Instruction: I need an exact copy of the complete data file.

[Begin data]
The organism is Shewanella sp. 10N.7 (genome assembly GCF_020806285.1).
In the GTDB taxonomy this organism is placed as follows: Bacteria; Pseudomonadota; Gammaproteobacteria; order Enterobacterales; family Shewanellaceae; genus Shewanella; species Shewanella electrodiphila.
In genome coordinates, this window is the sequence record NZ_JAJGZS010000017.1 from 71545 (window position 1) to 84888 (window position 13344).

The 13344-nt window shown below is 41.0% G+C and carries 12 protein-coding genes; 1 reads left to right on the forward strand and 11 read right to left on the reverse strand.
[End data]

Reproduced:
The organism is Shewanella sp. 10N.7 (genome assembly GCF_020806285.1).
In the GTDB taxonomy this organism is placed as follows: Bacteria; Pseudomonadota; Gammaproteobacteria; order Enterobacterales; family Shewanellaceae; genus Shewanella; species Shewanella electrodiphila.
In genome coordinates, this window is the sequence record NZ_JAJGZS010000017.1 from 71545 (window position 1) to 84888 (window position 13344).

The 13344-nt window shown below is 41.0% G+C and carries 12 protein-coding genes; 1 reads left to right on the forward strand and 11 read right to left on the reverse strand.